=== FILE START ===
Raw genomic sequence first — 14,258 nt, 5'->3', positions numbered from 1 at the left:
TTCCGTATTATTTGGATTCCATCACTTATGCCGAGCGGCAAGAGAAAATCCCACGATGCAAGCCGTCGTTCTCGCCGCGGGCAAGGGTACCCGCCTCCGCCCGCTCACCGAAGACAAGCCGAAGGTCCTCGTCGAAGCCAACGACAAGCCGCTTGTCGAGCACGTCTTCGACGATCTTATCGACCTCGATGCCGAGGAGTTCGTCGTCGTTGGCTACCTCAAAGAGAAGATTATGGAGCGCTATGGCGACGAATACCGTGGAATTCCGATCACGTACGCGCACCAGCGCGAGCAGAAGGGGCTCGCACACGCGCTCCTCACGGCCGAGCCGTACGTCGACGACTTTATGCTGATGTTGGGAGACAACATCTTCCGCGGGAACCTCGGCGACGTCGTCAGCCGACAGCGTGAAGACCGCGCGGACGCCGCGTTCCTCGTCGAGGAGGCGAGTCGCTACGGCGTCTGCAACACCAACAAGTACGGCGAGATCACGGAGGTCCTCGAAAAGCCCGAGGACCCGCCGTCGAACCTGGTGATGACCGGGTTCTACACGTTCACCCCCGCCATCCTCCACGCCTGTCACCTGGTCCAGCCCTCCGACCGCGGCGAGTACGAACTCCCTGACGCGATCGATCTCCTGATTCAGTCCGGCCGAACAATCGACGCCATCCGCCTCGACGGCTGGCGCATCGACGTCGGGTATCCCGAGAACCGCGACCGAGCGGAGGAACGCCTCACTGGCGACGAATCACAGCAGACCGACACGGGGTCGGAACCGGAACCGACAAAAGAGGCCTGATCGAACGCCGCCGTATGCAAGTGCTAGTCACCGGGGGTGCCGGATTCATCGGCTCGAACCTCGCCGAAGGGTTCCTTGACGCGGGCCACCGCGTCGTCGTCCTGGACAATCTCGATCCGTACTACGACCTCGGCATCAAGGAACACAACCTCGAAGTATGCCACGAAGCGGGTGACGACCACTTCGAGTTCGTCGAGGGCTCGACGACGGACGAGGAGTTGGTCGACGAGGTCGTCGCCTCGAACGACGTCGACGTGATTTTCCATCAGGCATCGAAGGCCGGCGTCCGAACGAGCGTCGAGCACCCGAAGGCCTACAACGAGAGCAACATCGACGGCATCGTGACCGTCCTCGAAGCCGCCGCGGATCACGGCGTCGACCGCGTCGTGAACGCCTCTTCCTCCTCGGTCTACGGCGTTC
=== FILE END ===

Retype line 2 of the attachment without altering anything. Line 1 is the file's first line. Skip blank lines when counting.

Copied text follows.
TTCCGTATTATTTGGATTCCATCACTTATGCCGAGCGGCAAGAGAAAATCCCACGATGCAAGCCGTCGTTCTCGCCGCGGGCAAGGGTACCCGCCTCCGCCCGCTCACCGAAGACAAGCCGAAGGTCCTCGTCGAAGCCAACGACAAGCCGCTTGTCGAGCACGTCTTCGACGATCTTATCGACCTCGATGCCGAGGAGTTCGTCGTCGTTGGCTACCTCAAAGAGAAGATTATGGAGCGCTATGGCGACGAATACCGTGGAATTCCGATCACGTACGCGCACCAGCGCGAGCAGAAGGGGCTCGCACACGCGCTCCTCACGGCCGAGCCGTACGTCGACGACTTTATGCTGATGTTGGGAGACAACATCTTCCGCGGGAACCTCGGCGACGTCGTCAGCCGACAGCGTGAAGACCGCGCGGACGCCGCGTTCCTCGTCGAGGAGGCGAGTCGCTACGGCGTCTGCAACACCAACAAGTACGGCGAGATCACGGAGGTCCTCGAAAAGCCCGAGGACCCGCCGTCGAACCTGGTGATGACCGGGTTCTACACGTTCACCCCCGCCATCCTCCACGCCTGTCACCTGGTCCAGCCCTCCGACCGCGGCGAGTACGAACTCCCTGACGCGATCGATCTCCTGATTCAGTCCGGCCGAACAATCGACGCCATCCGCCTCGACGGCTGGCGCATCGACGTCGGGTATCCCGAGAACCGCGACCGAGCGGAGGAACGCCTCACTGGCGACGAATCACAGCAGACCGACACGGGGTCGGAACCGGAACCGACAAAAGAGGCCTGATCGAACGCCGCCGTATGCAAGTGCTAGTCACCGGGGGTGCCGGATTCATCGGCTCGAACCTCGCCGAAGGGTTCCTTGACGCGGGCCACCGCGTCGTCGTCCTGGACAATCTCGATCCGTACTACGACCTCGGCATCAAGGAACACAACCTCGAAGTATGCCACGAAGCGGGTGACGACCACTTCGAGTTCGTCGAGGGCTCGACGACGGACGAGGAGTTGGTCGACGAGGTCGTCGCCTCGAACGACGTCGACGTGATTTTCCATCAGGCATCGAAGGCCGGCGTCCGAACGAGCGTCGAGCACCCGAAGGCCTACAACGAGAGCAACATCGACGGCATCGTGACCGTCCTCGAAGCCGCCGCGGATCACGGCGTCGACCGCGTCGTGAACGCCTCTTCCTCCTCGGTCTACGGCGTTC